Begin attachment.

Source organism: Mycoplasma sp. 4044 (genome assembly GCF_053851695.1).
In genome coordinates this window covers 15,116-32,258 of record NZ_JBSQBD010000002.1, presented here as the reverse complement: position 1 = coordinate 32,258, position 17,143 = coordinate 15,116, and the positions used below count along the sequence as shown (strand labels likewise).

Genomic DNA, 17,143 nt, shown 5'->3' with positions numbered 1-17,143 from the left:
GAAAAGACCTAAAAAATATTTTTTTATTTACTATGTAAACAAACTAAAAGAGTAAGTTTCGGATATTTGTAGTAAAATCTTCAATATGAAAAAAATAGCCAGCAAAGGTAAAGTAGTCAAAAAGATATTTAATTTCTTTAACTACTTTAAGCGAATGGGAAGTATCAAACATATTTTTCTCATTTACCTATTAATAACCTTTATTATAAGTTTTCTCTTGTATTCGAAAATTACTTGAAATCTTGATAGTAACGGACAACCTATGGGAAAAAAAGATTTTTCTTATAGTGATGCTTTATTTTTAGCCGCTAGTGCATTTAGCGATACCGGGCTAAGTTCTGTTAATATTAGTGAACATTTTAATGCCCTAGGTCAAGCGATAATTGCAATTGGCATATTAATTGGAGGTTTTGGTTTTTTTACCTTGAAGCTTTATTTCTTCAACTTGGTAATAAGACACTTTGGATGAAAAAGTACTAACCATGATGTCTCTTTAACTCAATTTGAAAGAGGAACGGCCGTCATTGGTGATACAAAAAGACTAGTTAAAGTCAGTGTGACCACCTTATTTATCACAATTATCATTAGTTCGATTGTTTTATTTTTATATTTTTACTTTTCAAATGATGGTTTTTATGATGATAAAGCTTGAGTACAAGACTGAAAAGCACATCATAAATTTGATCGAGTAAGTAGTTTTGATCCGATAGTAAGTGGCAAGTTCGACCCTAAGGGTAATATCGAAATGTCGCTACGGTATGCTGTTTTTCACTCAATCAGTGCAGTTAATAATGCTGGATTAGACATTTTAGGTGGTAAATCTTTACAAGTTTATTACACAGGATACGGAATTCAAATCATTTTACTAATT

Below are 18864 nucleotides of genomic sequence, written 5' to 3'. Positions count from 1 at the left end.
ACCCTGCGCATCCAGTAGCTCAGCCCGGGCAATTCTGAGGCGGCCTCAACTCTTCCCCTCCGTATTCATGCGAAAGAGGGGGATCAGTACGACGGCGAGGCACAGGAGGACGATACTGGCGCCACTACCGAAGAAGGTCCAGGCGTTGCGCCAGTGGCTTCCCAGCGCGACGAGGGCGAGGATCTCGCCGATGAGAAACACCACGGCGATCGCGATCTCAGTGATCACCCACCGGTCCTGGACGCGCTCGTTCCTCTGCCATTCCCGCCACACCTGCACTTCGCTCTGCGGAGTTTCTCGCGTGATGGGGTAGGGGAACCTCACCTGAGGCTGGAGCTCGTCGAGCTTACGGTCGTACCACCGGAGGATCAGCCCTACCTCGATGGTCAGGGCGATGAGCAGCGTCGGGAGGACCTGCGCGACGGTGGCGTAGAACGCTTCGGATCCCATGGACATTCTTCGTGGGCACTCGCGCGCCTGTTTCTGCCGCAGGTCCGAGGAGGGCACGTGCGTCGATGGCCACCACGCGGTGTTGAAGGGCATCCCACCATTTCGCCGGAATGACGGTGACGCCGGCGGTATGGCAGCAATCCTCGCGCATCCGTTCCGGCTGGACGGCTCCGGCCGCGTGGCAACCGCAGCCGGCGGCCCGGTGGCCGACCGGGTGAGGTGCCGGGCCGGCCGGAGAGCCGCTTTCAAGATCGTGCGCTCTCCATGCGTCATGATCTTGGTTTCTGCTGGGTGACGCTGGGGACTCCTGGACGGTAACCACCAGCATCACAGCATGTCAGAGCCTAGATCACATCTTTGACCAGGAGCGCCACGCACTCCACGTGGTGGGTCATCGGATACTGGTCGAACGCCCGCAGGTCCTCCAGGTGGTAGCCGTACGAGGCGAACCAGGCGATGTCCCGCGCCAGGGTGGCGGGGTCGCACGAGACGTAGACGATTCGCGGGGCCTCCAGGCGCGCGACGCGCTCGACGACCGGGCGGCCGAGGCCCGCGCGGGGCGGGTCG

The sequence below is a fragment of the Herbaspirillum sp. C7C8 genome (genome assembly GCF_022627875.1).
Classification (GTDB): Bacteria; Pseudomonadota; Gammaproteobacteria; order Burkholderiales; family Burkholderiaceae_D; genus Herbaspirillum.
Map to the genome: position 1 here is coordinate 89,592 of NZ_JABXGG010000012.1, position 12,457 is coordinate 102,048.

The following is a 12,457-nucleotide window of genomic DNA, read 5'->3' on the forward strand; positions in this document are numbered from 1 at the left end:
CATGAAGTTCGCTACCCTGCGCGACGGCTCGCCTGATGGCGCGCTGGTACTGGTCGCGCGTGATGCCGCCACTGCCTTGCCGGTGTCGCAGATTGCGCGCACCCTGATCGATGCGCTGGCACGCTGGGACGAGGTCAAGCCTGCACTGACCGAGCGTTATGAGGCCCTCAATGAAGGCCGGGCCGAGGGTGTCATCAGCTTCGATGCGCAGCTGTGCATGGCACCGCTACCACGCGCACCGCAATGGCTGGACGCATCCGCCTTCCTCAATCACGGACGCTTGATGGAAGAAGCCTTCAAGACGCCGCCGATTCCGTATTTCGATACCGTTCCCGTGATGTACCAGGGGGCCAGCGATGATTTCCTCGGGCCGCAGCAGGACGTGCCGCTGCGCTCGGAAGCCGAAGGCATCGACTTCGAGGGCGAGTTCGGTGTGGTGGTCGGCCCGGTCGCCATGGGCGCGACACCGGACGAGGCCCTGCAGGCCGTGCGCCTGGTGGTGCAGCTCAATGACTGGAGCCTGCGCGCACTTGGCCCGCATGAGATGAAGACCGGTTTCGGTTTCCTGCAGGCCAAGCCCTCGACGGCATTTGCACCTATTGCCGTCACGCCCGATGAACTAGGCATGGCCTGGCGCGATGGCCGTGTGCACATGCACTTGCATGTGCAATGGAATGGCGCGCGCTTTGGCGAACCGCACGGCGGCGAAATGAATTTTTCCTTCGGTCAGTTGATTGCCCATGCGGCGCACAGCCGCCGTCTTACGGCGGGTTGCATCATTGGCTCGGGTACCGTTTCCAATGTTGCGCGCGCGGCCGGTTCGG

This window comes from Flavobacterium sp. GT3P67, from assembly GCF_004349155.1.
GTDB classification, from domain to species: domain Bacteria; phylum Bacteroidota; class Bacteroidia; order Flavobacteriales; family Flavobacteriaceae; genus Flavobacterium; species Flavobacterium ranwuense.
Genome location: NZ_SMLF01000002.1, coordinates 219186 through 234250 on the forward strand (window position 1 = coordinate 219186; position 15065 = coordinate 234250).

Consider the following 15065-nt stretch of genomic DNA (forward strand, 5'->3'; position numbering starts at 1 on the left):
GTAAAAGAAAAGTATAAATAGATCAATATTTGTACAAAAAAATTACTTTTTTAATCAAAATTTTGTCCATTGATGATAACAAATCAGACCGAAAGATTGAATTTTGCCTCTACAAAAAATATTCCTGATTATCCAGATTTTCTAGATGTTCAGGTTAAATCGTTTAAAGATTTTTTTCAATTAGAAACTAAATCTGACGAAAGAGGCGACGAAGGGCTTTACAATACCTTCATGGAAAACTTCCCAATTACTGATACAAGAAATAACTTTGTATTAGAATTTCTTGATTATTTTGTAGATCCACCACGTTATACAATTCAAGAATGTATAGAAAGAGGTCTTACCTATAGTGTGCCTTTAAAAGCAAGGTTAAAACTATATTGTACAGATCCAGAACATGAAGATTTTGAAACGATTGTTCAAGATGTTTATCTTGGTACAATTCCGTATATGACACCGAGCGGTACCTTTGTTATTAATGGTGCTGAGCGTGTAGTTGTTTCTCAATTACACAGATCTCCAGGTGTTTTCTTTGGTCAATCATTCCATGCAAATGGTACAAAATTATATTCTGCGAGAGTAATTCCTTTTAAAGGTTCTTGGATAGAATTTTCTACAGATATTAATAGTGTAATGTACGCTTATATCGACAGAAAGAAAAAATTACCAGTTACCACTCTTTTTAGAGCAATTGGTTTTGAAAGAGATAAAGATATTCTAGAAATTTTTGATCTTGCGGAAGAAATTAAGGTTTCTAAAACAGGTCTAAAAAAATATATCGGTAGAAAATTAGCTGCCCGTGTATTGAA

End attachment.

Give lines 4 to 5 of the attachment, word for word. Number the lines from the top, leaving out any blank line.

GAAAAGACCTAAAAAATATTTTTTTATTTACTATGTAAACAAACTAAAAGAGTAAGTTTCGGATATTTGTAGTAAAATCTTCAATATGAAAAAAATAGCCAGCAAAGGTAAAGTAGTCAAAAAGATATTTAATTTCTTTAACTACTTTAAGCGAATGGGAAGTATCAAACATATTTTTCTCATTTACCTATTAATAACCTTTATTATAAGTTTTCTCTTGTATTCGAAAATTACTTGAAATCTTGATAGTAACGGACAACCTATGGGAAAAAAAGATTTTTCTTATAGTGATGCTTTATTTTTAGCCGCTAGTGCATTTAGCGATACCGGGCTAAGTTCTGTTAATATTAGTGAACATTTTAATGCCCTAGGTCAAGCGATAATTGCAATTGGCATATTAATTGGAGGTTTTGGTTTTTTTACCTTGAAGCTTTATTTCTTCAACTTGGTAATAAGACACTTTGGATGAAAAAGTACTAACCATGATGTCTCTTTAACTCAATTTGAAAGAGGAACGGCCGTCATTGGTGATACAAAAAGACTAGTTAAAGTCAGTGTGACCACCTTATTTATCACAATTATCATTAGTTCGATTGTTTTATTTTTATATTTTTACTTTTCAAATGATGGTTTTTATGATGATAAAGCTTGAGTACAAGACTGAAAAGCACATCATAAATTTGATCGAGTAAGTAGTTTTGATCCGATAGTAAGTGGCAAGTTCGACCCTAAGGGTAATATCGAAATGTCGCTACGGTATGCTGTTTTTCACTCAATCAGTGCAGTTAATAATGCTGGATTAGACATTTTAGGTGGTAAATCTTTACAAGTTTATTACACAGGATACGGAATTCAAATCATTTTACTAATT

Below are 18864 nucleotides of genomic sequence, written 5' to 3'. Positions count from 1 at the left end.